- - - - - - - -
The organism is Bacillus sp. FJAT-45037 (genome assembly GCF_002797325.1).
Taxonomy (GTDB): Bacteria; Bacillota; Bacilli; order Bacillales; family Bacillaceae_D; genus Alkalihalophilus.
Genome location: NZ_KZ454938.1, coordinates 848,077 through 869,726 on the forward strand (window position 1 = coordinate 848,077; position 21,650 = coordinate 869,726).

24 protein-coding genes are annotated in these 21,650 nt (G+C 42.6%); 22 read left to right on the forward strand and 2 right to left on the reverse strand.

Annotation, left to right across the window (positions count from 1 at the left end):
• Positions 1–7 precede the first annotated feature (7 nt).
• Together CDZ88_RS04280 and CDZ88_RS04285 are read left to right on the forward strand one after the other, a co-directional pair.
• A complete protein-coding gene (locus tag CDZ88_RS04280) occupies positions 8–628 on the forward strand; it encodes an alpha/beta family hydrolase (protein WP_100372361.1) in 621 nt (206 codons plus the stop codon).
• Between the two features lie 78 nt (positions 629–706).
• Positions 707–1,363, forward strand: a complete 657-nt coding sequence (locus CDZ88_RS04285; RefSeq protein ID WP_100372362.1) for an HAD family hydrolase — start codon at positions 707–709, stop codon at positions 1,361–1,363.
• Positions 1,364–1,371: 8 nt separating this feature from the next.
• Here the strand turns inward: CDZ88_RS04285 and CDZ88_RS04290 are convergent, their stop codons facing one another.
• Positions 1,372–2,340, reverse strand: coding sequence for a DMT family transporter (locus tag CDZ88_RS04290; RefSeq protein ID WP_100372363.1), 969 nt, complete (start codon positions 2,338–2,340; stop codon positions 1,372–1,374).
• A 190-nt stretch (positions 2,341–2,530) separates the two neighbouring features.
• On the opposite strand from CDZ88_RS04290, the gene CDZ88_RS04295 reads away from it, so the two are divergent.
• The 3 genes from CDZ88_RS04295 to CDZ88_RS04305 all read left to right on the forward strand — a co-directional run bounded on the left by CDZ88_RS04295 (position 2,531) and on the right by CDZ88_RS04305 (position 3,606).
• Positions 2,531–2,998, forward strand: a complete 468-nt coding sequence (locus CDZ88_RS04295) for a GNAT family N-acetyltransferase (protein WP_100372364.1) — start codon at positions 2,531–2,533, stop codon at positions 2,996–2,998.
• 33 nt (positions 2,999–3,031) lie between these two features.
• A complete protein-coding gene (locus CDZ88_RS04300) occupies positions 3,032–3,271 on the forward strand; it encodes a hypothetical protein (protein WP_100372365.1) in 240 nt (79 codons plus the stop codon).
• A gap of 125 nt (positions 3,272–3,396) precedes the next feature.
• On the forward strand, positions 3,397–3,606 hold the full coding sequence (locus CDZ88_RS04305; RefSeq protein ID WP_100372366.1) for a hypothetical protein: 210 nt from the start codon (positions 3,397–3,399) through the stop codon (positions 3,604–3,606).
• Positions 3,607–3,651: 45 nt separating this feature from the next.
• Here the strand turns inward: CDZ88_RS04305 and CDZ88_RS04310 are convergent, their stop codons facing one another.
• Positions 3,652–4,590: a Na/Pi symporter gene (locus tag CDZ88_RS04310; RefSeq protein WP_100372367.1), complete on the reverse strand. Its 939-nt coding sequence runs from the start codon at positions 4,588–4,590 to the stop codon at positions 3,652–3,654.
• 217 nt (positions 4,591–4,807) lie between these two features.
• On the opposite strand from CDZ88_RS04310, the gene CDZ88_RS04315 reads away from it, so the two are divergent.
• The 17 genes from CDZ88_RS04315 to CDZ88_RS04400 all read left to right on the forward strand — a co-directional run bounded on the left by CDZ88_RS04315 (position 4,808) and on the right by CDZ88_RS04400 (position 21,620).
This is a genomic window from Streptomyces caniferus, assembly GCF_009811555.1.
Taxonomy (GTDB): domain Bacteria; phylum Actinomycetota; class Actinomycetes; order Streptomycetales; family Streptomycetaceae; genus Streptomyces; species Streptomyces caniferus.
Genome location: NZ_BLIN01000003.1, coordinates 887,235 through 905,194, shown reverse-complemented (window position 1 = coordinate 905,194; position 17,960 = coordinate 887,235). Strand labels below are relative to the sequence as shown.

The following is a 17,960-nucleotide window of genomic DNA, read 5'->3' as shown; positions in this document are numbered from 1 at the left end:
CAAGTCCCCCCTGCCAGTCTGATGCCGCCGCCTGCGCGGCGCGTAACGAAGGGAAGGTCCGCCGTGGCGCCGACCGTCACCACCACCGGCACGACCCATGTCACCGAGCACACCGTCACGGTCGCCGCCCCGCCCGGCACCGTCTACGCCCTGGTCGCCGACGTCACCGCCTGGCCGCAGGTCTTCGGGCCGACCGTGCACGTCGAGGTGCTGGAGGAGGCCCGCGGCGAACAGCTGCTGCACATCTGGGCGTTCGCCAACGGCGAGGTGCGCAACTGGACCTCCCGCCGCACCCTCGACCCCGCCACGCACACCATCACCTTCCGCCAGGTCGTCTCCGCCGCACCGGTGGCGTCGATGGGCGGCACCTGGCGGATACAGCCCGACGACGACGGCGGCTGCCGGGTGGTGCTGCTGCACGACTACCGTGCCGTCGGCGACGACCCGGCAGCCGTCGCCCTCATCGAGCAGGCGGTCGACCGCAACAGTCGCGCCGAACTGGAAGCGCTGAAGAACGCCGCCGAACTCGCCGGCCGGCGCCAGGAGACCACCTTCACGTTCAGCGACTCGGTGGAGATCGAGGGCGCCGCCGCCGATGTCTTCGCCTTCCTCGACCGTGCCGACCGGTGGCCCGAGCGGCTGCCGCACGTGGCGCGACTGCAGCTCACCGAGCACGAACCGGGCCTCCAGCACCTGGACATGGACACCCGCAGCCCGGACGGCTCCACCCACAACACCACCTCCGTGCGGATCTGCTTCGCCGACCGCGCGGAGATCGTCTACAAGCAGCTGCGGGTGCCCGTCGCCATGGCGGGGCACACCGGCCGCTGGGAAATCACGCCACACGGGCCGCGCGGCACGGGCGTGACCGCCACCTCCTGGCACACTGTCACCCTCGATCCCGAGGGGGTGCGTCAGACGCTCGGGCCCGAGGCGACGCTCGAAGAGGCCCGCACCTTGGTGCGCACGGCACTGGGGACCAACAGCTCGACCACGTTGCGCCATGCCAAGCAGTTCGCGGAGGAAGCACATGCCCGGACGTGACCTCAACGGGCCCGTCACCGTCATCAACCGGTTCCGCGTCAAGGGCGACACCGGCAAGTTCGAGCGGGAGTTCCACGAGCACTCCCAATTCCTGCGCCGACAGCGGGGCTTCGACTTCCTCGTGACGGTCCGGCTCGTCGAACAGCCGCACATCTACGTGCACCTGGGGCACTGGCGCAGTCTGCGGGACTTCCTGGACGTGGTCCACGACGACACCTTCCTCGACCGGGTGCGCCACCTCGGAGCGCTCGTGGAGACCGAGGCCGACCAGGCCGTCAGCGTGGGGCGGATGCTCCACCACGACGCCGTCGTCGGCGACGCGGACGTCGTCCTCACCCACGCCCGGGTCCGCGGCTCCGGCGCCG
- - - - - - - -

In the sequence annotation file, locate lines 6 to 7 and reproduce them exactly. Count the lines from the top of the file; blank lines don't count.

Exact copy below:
• Positions 1–7 precede the first annotated feature (7 nt).
• Together CDZ88_RS04280 and CDZ88_RS04285 are read left to right on the forward strand one after the other, a co-directional pair.